Bamboo longevity

Kiwirichard

Bamboo longevity

Post by Kiwirichard » Mon Aug 22, 2011 6:40 am

As you may notice i'm a bit of a green horn on this forum but i have to say i'm most impressed with the range topics,knowledge and expertize thats here and even that there's threads on bamboo. icon_cheers i love my bamboo patch.Ive got two variety's which i'll post photos when its daylight, but ive often wondered just how long will my bamboo patch last before they flower,ive heard that the same variety will flower and die all around the world at the same time,is that true?? and is there some kind of list of variety's and how long the live before flowering??

stephenprudence

Re: Bamboo longevity

Post by stephenprudence » Mon Aug 22, 2011 6:11 pm

I think they flower roughly the same time (like a Rhododendron or a rose, but it might only be one stalk, I have bamboo's (small ones) but they've never flowered in the 5 years I've had them

Darlo Mark

Re: Bamboo longevity

Post by Darlo Mark » Mon Aug 22, 2011 6:18 pm

This is something I have not thought of! I have planted a bamboo screen for privacy but this could all die on mass!

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Yorkshire Kris
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Re: Bamboo longevity

Post by Yorkshire Kris » Mon Aug 22, 2011 8:55 pm

Bamboo flowering is often a global event as often most specimens originate from the the same plant.

The timings between flowering is unknown for many species as many have never flowered in recorded history. Some flower more regularly and die. The numerous seeds carry on the species and creates new variants/forms.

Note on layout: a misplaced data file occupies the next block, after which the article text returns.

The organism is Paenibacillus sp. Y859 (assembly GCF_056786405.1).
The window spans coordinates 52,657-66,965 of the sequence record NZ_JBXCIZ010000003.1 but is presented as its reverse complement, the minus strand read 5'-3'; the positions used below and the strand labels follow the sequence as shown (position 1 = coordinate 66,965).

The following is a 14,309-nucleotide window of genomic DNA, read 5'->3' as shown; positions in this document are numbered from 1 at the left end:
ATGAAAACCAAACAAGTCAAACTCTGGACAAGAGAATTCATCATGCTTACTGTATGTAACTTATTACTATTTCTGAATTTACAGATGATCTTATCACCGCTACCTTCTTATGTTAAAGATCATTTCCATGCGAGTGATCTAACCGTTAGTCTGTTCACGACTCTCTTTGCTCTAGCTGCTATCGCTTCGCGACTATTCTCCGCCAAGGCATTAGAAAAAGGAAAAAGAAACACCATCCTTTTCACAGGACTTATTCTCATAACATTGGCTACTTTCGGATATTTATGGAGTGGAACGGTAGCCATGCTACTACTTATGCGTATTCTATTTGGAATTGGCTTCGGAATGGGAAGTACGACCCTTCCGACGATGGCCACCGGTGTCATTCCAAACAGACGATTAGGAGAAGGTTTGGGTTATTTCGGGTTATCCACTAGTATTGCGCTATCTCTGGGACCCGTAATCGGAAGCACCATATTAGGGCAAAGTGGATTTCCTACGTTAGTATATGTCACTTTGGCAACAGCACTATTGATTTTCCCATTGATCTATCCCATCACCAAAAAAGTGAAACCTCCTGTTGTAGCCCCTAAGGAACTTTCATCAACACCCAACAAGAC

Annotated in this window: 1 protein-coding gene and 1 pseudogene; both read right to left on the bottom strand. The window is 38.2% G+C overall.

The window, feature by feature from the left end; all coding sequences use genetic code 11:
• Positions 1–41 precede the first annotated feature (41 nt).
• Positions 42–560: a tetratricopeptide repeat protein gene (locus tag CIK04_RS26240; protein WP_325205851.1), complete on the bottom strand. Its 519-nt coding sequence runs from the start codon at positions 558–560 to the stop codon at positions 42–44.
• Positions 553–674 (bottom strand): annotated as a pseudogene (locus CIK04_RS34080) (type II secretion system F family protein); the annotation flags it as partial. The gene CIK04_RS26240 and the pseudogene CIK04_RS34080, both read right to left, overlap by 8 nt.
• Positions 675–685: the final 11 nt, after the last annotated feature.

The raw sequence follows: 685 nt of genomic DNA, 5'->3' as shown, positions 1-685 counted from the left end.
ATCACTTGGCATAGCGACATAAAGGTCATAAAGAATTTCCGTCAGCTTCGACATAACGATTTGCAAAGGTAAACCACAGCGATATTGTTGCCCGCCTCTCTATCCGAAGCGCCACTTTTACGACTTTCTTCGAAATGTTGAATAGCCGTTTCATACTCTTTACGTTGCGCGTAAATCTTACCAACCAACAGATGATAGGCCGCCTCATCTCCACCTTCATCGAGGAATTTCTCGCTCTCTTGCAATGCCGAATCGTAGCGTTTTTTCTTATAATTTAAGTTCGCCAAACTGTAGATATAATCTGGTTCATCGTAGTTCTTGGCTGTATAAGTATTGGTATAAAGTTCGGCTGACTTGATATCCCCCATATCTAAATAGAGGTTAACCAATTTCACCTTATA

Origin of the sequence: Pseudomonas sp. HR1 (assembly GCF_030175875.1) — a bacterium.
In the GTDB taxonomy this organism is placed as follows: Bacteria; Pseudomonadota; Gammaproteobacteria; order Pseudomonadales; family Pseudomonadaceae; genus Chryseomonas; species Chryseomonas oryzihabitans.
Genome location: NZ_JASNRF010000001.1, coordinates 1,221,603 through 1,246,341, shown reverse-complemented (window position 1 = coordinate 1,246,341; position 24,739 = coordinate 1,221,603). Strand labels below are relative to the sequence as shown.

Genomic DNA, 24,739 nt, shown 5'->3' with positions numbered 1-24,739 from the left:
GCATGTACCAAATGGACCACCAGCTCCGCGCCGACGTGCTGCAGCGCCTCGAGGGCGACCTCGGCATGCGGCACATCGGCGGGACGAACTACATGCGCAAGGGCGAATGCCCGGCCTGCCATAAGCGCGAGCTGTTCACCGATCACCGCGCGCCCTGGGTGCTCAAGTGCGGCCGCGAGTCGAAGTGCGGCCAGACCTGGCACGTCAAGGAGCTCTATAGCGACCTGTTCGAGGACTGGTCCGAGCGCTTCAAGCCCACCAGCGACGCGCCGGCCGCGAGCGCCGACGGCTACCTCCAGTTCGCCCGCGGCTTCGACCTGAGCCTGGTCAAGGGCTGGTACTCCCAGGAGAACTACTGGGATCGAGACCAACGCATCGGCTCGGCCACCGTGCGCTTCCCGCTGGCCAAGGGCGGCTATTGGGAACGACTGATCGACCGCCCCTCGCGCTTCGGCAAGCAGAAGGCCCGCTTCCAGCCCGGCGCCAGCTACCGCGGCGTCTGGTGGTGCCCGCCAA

Some bamboos flower and don't die.


From Wikipedia....
Mass flowering
Flowering bambooAlthough some bamboos flower every year, most species flower infrequently. In fact, many bamboos only flower at intervals as long as 65 or 120 years. These taxa exhibit mass flowering (or gregarious flowering), with all plants in the population flowering simultaneously. The longest mass flowering interval known is 130 years, and is found for all the species Phyllostachys bambusoides (Sieb. & Zucc.). In this species, all plants of the same stock flower at the same time, regardless of differences in geographic locations or climatic conditions, then the bamboo dies. The lack of environmental impact on the time of flowering indicates the presence of some sort of “alarm clock” in each cell of the plant which signals the diversion of all energy to flower production and the cessation of vegetative growth.[10] This mechanism, as well as the evolutionary cause behind it, is still largely a mystery.